The Statutory Recognition Procedure 1999: No Bias in Favour of Recognition?

Posted: 29 Jul 2009

See all articles by Ruth Dukes

Ruth Dukes

School of Law, University of Glasgow

Date Written: September 2008


The statutory recognition procedure contained in Schedule A1 to the Trade Union and Labour Relations (Consolidation) Act 1992 came into force in June 2000 and was amended in 2004. In comparison to earlier legislation dealing with recognition, the new procedure was not designed to encourage the spread of collective bargaining. It was shaped, instead, by the Blair Government's wish to take an even-handed approach to the matter of trade union recognition, upholding the freedom of businesses to choose their own methods of communicating with workers, and intervening only where a majority of workers wished a union to be recognised. The result is a statutory recognition procedure which is curiously unbiased in favour of union recognition. According to a recent statement from the ILO's Committee of Experts, the procedure contravenes the ‘Right to Organise and Collective Bargaining’ as protected in Convention 98. In the Committee's opinion, the principle that only unions with the support of a majority of the relevant workers should be recognised is at odds with Convention 98. To bring the procedure into conformity with ILO standards would thus require a rethink of the central premise upon which it is constructed.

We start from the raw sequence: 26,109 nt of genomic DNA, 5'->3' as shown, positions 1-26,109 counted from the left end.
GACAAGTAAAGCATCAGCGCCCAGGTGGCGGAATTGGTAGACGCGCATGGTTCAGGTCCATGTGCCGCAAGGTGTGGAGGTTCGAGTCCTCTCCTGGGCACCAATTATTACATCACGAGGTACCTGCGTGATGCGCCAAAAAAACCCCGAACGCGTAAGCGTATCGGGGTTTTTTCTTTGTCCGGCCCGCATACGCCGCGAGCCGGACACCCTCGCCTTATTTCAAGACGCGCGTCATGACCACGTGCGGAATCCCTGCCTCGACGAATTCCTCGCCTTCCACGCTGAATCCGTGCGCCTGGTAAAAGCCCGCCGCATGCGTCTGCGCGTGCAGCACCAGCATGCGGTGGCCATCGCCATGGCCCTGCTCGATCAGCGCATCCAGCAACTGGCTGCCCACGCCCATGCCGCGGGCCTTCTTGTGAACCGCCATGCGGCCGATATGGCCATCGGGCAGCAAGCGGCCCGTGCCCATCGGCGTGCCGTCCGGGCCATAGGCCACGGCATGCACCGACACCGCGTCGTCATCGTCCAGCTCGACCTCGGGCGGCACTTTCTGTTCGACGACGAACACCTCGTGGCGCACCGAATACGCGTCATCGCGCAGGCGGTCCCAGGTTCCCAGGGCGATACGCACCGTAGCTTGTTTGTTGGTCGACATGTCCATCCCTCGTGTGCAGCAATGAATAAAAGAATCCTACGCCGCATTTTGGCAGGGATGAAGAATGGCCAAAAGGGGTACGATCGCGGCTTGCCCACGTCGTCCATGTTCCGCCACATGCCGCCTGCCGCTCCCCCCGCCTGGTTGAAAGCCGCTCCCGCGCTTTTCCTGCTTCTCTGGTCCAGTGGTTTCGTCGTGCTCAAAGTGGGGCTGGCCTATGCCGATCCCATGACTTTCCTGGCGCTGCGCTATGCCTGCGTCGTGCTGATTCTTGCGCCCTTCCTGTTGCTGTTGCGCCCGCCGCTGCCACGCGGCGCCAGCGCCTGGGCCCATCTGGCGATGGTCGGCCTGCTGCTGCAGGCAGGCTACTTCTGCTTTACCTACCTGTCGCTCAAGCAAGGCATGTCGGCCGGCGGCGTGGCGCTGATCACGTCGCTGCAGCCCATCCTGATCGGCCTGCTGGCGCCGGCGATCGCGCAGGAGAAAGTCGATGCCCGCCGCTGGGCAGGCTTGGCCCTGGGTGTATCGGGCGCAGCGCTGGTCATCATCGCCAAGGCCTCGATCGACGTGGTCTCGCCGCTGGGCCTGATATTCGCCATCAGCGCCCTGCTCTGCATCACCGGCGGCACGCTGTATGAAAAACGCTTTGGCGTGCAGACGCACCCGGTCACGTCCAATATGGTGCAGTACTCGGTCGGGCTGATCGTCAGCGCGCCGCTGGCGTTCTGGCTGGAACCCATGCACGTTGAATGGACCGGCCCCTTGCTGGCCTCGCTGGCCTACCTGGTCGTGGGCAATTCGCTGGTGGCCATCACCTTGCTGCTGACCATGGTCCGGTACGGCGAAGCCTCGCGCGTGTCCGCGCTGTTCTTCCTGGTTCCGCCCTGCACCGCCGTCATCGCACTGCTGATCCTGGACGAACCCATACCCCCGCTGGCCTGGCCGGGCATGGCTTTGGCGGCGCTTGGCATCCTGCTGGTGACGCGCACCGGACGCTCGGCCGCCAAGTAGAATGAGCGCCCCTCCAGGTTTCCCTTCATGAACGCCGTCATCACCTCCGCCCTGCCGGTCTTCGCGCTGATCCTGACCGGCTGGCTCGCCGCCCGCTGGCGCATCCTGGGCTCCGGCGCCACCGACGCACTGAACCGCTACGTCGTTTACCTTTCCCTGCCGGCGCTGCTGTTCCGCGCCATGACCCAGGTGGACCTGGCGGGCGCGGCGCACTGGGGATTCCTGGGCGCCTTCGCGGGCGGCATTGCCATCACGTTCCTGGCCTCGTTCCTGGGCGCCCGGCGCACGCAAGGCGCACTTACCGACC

Suggested Citation

Dukes, Ruth, The Statutory Recognition Procedure 1999: No Bias in Favour of Recognition? (September 2008). Industrial Law Journal, Vol. 37, Issue 3, pp. 236-267, 2008. Available at SSRN: or

Ruth Dukes (Contact Author)

School of Law, University of Glasgow ( email )

Stair Building
5 - 8 The Square
Glasgow, Scotland G12 8QQ
United Kingdom

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